Wait a minute… Pages? Posts?

I’m going to break with the usual way of teaching WP here and talk about pages first… then we’ll talk about posts.
Unlike posts, which are displayed on your blog’s front page in the order they’re published, pages are better suited for more timeless content that you want to be easily accessible, like your About or Contact information.
A Page is:
Static (or relatively so)Included (usually) in your menu
Can be commented on (or not)
Can present new info or specific categories of post, or link to another site

Examples: About, Our Services, Contact
Think of a page as your “brochure” About Page, Contact Page, Start Here Page, Books Page, Events Page, Archives Page,

http://en.support.wordpress.com/pages/
pages http://en.support.wordpress.com/pages/front-page/
http://en.support.wordpress.com/contact-form/

tip: keep a private, pw protected page for your own notes and resources (you can also use a draft page or a draft post)

This next run of slides is for those of you who want a web site, with or without the blog feature. Here’s how to turn a blog into a web site: Then, make these simple adjustments to make your home page static and instantly turn it into a “regular” site:

SLIDE 17

Create the page you want to serve as your home page by going to Dashboard –> Pages –> Add New. Publish it.

SLIDES 18 + 19 +20

Now we’ll set it as the front page of your new site:
Go to Dashboard –> Settings –> Reading. Select the page you just created from the dropdown menu under Front page displays”–> A static page –> Front page. Save your changes.

21 + 22

If you would like to add a blog to your site but don’t want your home page to display your latest posts, create a page (again, Dashboard –> Pages –> Add New) entitled “Blog” or something similar. (This next point may or may not be necessary, depending on the theme you choose: In the Page Attributes box in the right column, select Blog from the dropdown menu next to Template.) Do not type anything in the post window. Hit Publish.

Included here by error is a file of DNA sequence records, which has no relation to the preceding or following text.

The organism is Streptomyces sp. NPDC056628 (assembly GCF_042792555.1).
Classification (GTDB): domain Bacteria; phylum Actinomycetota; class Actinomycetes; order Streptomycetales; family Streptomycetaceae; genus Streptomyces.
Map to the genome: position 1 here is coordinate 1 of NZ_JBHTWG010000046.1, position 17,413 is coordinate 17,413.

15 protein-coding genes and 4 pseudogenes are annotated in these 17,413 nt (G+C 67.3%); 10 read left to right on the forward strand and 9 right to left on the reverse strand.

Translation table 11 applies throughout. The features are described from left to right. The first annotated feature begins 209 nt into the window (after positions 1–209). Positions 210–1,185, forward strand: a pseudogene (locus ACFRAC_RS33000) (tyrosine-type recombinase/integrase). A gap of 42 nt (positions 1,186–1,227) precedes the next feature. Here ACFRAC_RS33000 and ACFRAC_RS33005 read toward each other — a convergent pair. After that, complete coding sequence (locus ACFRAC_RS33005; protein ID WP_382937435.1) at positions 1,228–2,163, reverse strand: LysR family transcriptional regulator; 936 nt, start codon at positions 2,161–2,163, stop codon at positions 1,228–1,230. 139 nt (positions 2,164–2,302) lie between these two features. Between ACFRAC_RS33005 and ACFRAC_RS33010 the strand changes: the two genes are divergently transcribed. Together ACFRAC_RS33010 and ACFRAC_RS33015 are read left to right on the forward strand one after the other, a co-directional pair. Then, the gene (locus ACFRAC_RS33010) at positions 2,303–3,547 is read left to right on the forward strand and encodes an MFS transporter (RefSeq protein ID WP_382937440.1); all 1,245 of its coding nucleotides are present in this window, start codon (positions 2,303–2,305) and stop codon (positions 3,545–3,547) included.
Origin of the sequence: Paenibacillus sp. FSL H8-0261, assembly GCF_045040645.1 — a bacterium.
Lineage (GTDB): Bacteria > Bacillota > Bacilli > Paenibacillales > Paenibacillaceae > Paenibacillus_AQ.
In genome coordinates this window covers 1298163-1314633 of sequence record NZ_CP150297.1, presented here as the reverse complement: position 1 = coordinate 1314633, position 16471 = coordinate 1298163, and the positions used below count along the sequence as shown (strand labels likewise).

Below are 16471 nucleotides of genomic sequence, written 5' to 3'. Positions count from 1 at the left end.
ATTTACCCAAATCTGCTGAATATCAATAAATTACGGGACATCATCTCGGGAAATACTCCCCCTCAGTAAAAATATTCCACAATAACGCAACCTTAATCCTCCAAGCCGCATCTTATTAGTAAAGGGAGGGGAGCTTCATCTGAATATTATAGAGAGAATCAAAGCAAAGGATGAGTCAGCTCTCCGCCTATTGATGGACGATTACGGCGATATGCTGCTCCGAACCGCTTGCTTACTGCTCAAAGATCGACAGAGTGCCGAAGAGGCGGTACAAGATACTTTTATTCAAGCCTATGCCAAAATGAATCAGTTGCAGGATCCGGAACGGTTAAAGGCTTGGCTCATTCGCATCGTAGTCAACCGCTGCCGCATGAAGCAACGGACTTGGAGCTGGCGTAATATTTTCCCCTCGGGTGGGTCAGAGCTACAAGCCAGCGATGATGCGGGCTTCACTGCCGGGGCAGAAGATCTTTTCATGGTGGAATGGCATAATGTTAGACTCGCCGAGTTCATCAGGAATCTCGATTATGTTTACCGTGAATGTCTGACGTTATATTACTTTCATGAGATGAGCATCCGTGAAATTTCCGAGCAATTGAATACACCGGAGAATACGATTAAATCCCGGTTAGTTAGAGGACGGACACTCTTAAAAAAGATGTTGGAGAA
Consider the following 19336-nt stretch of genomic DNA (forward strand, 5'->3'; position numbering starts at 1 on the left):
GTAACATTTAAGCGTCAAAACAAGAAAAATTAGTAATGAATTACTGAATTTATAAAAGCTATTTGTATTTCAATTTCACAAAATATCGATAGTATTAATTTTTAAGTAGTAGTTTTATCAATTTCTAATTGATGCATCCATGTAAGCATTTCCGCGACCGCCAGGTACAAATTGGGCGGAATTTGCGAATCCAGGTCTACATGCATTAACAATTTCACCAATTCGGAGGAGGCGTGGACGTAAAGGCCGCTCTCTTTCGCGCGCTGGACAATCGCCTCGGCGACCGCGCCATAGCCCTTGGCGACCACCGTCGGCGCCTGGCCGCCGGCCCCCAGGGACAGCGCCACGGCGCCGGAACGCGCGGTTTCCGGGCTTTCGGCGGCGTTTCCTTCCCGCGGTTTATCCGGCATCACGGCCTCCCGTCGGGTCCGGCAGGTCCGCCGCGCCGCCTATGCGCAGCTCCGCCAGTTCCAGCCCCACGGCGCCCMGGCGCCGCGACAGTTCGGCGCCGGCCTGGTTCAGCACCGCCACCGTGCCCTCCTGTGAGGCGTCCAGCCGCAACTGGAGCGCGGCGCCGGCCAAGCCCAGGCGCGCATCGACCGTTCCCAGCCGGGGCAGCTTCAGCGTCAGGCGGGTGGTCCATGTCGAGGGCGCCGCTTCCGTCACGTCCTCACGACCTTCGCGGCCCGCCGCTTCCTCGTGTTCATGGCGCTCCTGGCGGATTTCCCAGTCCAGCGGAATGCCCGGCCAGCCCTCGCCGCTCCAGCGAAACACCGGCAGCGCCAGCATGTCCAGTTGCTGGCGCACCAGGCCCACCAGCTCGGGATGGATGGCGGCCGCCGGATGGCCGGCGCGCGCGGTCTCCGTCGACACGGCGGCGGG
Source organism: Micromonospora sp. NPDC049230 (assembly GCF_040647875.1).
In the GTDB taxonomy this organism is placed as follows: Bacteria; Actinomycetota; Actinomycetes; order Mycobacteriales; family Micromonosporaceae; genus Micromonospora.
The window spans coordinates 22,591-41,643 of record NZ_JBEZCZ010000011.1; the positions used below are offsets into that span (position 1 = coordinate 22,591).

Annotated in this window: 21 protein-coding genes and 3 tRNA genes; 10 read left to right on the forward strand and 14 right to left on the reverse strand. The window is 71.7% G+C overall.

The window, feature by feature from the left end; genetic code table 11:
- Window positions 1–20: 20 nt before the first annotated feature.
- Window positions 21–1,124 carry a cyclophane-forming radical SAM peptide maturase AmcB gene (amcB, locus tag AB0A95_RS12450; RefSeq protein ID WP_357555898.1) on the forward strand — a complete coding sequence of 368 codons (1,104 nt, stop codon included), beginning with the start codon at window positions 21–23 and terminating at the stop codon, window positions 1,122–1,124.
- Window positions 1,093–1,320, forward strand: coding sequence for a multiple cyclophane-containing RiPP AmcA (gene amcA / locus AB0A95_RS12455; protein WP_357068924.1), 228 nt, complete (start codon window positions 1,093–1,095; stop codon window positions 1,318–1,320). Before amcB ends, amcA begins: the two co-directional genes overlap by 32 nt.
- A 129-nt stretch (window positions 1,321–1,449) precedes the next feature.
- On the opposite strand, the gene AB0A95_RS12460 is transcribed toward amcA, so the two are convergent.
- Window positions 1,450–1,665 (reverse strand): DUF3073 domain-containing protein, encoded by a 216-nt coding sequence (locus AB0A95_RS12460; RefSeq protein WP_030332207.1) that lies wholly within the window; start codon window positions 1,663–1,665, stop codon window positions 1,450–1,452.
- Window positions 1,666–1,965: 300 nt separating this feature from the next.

Go to Dashboard –> Settings –> Reading. Under “Front page displays” –> A static page –> Posts page –> Blog.

SLIDE 23

What’s a post?

SLIDE 24

Categories and tags
What are you going to write about?
Make a list of the top 5- 10 things you want to blog about. Under each one, make a list of what you want to blog about under each topic.
Set 3-5 broad topics you’ll be posting about, such as sunbathing, sand castles.

SLIDE 25

Make these your categories
http://blog.straightnorth.com/blog-faq-selecting-blog-categories/

Categories are like table of contents…. tags are like index…

SLIDE 26 Tags

To help the reader find what they’re interested in (and to help YOU too…. where something is, how often you write about tuna fish sandwiches…)

SLIDE 27 + 28 Designing your blog

The details of this list are on

10 Blog Design Dos & Don’ts

SLIDE 29 Enough already!
Next week, we’ll be talking about:Customizing your theme
Images & Widgets
Comments & Menus
and, as they say, even more!

#30 LAST SLIDE Resources.

(the remainder of the slides shown in the PDF are just the pretty pictures. Maybe they’ll clear your mind of information overload 😉 )

 

Note: I am disabling the comments for this page, and ask that you use today’s blog post for that purpose.